Ransomware attacks are increasingly sophisticated, having the capability of watching for cloud account credentials, deleting backups and cloud storage, then encrypting everything and demanding a ransom. It’s imperative to build defenses against this escalating attack. SMBs and large businesses need a backup target that allows them to lock backups for a designated time period. Many of the major cloud providers now support object locking, also referred to as Write-Once-Read-Many (WORM) storage or immutable storage. Users can mark objects as locked for a designated period of time, preventing them from being deleted or altered by any user.
Retrospect Backup integrates seamlessly with this new object lock feature. Users can set a retention period for backups stored on supporting cloud platforms. Within this immutable retention period, backups cannot be deleted by any user, even if ransomware or a malicious actor acquires the root credentials. Retrospect Backup’s powerful policy-based scheduling allows it to predict when those backups will leave the retention policy and protect any files that will no longer be retained, ensuring businesses always have point-in-time backups to restore within the immutable retention policy window.
Retrospect provides immutable backup protection with Amazon S3, Microsoft Azure, Google Cloud, Backblaze B2, Wasabi, and MinIO. Below is a step-by-step guide to using Amazon S3 for immutable backups.
Retrospect Backup makes it easy to add an immutable retention policy with Amazon S3. When creating a backup set, simply check "Immutable Retention Policy" and specify the number of days. Retrospect Backup will mark any backups to Amazon S3 as immutable until that date in the future and delete any backups that are no longer protected by the retention policy, saving costs on storage space.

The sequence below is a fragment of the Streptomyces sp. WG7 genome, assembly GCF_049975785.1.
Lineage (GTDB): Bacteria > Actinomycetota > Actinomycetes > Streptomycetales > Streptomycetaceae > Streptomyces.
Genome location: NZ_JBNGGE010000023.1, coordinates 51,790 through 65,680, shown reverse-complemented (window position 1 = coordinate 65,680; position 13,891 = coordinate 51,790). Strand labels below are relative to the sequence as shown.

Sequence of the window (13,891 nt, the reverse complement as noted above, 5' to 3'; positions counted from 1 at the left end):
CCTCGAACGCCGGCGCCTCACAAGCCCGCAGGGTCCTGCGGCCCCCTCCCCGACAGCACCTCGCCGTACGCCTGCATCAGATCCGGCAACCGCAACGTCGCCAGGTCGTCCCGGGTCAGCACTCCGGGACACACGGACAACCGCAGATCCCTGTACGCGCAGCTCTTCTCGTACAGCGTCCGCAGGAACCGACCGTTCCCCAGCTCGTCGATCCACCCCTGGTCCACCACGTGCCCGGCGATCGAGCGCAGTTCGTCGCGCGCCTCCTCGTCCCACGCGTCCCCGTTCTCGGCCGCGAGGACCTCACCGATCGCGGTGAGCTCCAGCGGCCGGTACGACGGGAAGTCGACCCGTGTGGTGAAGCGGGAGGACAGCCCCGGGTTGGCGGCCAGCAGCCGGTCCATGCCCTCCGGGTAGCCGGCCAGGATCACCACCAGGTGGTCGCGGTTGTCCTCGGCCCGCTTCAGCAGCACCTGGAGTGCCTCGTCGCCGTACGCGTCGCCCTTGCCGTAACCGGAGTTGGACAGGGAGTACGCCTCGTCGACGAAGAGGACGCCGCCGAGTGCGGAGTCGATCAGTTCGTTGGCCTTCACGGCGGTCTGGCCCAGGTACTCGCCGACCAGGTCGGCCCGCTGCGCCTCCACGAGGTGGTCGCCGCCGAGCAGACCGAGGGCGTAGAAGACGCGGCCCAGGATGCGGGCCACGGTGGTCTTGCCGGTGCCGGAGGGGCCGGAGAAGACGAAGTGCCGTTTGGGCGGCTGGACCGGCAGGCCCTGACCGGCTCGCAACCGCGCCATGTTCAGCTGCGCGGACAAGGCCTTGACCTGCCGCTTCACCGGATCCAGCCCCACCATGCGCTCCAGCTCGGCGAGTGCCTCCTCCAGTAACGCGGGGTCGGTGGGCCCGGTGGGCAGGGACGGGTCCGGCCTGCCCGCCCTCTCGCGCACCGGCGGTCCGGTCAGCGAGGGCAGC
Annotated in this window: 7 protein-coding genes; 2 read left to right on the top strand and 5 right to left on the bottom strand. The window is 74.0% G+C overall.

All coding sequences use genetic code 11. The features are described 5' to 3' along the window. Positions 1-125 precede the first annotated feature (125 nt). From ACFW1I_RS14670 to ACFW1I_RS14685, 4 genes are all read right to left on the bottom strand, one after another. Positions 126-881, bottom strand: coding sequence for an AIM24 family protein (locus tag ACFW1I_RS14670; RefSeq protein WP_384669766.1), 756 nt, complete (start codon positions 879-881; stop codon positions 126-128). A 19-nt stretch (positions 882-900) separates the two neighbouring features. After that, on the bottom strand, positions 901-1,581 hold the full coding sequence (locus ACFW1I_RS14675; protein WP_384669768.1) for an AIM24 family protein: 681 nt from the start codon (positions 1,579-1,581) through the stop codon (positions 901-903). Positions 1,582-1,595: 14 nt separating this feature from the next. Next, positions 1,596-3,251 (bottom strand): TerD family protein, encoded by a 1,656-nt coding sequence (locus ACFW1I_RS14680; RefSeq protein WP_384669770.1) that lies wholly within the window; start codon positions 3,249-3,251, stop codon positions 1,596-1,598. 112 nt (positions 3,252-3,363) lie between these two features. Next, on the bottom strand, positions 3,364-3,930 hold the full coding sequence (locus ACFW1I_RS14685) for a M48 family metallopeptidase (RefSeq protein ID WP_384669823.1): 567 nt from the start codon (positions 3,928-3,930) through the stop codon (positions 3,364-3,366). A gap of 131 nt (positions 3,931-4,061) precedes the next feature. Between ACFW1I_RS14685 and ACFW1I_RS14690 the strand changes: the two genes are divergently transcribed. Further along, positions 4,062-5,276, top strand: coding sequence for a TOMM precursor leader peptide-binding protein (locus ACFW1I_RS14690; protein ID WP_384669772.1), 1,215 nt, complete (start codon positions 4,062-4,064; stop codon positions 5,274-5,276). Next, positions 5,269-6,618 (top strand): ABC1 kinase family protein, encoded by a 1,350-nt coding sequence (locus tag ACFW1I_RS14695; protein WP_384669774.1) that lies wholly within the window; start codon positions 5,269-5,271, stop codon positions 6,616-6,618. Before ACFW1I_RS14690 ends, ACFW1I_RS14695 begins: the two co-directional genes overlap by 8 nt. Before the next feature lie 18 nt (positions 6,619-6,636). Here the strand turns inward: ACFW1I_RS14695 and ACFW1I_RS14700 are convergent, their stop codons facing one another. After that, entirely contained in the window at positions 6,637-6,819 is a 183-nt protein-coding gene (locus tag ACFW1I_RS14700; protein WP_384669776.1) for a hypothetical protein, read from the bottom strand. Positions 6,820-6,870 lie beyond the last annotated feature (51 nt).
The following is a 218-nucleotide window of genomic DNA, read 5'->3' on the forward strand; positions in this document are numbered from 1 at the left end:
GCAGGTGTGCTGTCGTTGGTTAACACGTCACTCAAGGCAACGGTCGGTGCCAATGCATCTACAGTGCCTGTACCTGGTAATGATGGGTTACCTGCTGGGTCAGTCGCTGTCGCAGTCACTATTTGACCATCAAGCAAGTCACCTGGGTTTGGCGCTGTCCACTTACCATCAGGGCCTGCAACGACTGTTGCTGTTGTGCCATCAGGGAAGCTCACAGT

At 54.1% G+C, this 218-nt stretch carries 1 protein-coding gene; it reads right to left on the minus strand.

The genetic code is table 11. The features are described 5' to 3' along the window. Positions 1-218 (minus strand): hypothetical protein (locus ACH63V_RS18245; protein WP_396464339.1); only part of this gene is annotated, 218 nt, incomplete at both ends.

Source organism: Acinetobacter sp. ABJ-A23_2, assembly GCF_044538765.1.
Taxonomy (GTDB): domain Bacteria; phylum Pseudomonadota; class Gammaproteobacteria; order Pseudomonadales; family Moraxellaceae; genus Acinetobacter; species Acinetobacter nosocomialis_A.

Let’s walk through the steps to create an immutable backup.
Amazon S3: Create an account on Amazon S3 if you have not already.
Amazon S3: Click "Create Bucket".
Amazon S3: Enter a bucket name.
Amazon S3: Enable "Bucket Versioning". This option is required for Object Lock. It means S3 will store versions of each file, and to delete one, you need to delete every version of it.
Amazon S3: Enable "Object Lock" then click "Create Bucket". Enabling "Object Lock" does not enforce a retention period. It simply allows Retrospect to add one to each file.
Retrospect: Add a destination. On Windows, select "Backup Sets" then "Create". On Mac, select "Media Sets" and click "Add". Select type "Cloud". Then click "Immutable Retention Policy" and specify the number of days to protect your backups.
Retrospect: Add the destination to a script, and set the script grooming policy to match the retention period. By ensuring the two time periods match, Retrospect Backup will automatically delete backups that fall outside of the retention policy.
Amazon S3: You can always verify the retention period of a file in AWS Management Console under the file’s "Properties" tab in the "Object Lock" section.
Every backup within the retention period is an immutable backup with point-in-time restore capabilities. Because each backup is incremental, Retrospect only transfers the files that are new or have changed since the last backup. However, you can always restore any part of a backup in Retrospect.
Retrospect Backup uses its advanced scheduling workflow to make sure every immutable backup includes all applicable files. Let’s say the chosen retention period is 90 days, and backups occur every week. Retrospect Backup starts backing up. When it gets to Day 85, it looks ahead to the upcoming back on Day 92, marks which files will no longer be protected on that date based on when they were last backed up, and adds them to the new immutable backup.
With the grooming policy set to match the retention policy, Retrospect will automatically delete the backups that are no longer immutable, saving you storage space while ensuring every file is protected by an immutable backup.
The maximum allowed retention period by Retrospect is 9,999 days.